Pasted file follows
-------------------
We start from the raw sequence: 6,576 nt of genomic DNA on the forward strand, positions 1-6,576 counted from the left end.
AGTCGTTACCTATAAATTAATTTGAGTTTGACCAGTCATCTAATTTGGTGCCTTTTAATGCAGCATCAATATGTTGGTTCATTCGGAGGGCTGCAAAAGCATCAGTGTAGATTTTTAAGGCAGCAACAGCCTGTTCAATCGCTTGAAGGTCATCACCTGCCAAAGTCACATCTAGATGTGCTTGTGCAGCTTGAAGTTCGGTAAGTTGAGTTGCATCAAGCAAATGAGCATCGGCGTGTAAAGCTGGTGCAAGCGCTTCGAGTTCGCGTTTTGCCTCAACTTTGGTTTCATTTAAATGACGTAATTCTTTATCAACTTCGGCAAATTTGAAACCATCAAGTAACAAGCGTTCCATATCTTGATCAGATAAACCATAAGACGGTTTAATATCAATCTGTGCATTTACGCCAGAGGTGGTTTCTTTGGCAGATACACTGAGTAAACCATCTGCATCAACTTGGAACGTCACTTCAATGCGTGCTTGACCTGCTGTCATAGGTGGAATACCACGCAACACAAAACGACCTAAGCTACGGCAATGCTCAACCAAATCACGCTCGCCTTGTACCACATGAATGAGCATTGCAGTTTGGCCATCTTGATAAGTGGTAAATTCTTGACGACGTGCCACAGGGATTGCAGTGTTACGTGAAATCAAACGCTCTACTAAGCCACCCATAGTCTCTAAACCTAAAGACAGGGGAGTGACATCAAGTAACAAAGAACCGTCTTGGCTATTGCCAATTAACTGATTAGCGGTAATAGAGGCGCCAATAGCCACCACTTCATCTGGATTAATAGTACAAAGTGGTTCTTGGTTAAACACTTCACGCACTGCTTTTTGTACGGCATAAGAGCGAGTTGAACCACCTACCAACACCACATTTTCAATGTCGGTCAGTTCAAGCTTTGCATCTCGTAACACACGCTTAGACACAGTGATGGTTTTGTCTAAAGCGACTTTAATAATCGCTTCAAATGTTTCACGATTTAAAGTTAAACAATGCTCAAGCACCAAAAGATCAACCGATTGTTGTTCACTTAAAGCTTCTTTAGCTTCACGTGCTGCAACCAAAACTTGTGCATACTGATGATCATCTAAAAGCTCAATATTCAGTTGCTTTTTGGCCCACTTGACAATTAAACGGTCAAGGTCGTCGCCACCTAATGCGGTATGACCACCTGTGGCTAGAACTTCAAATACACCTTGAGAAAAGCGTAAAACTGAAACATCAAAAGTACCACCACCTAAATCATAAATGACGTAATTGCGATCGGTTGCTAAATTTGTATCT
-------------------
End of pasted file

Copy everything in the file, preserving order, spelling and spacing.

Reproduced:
We start from the raw sequence: 6,576 nt of genomic DNA on the forward strand, positions 1-6,576 counted from the left end.
AGTCGTTACCTATAAATTAATTTGAGTTTGACCAGTCATCTAATTTGGTGCCTTTTAATGCAGCATCAATATGTTGGTTCATTCGGAGGGCTGCAAAAGCATCAGTGTAGATTTTTAAGGCAGCAACAGCCTGTTCAATCGCTTGAAGGTCATCACCTGCCAAAGTCACATCTAGATGTGCTTGTGCAGCTTGAAGTTCGGTAAGTTGAGTTGCATCAAGCAAATGAGCATCGGCGTGTAAAGCTGGTGCAAGCGCTTCGAGTTCGCGTTTTGCCTCAACTTTGGTTTCATTTAAATGACGTAATTCTTTATCAACTTCGGCAAATTTGAAACCATCAAGTAACAAGCGTTCCATATCTTGATCAGATAAACCATAAGACGGTTTAATATCAATCTGTGCATTTACGCCAGAGGTGGTTTCTTTGGCAGATACACTGAGTAAACCATCTGCATCAACTTGGAACGTCACTTCAATGCGTGCTTGACCTGCTGTCATAGGTGGAATACCACGCAACACAAAACGACCTAAGCTACGGCAATGCTCAACCAAATCACGCTCGCCTTGTACCACATGAATGAGCATTGCAGTTTGGCCATCTTGATAAGTGGTAAATTCTTGACGACGTGCCACAGGGATTGCAGTGTTACGTGAAATCAAACGCTCTACTAAGCCACCCATAGTCTCTAAACCTAAAGACAGGGGAGTGACATCAAGTAACAAAGAACCGTCTTGGCTATTGCCAATTAACTGATTAGCGGTAATAGAGGCGCCAATAGCCACCACTTCATCTGGATTAATAGTACAAAGTGGTTCTTGGTTAAACACTTCACGCACTGCTTTTTGTACGGCATAAGAGCGAGTTGAACCACCTACCAACACCACATTTTCAATGTCGGTCAGTTCAAGCTTTGCATCTCGTAACACACGCTTAGACACAGTGATGGTTTTGTCTAAAGCGACTTTAATAATCGCTTCAAATGTTTCACGATTTAAAGTTAAACAATGCTCAAGCACCAAAAGATCAACCGATTGTTGTTCACTTAAAGCTTCTTTAGCTTCACGTGCTGCAACCAAAACTTGTGCATACTGATGATCATCTAAAAGCTCAATATTCAGTTGCTTTTTGGCCCACTTGACAATTAAACGGTCAAGGTCGTCGCCACCTAATGCGGTATGACCACCTGTGGCTAGAACTTCAAATACACCTTGAGAAAAGCGTAAAACTGAAACATCAAAAGTACCACCACCTAAATCATAAATGACGTAATTGCGATCGGTTGCTAAATTTGTATCT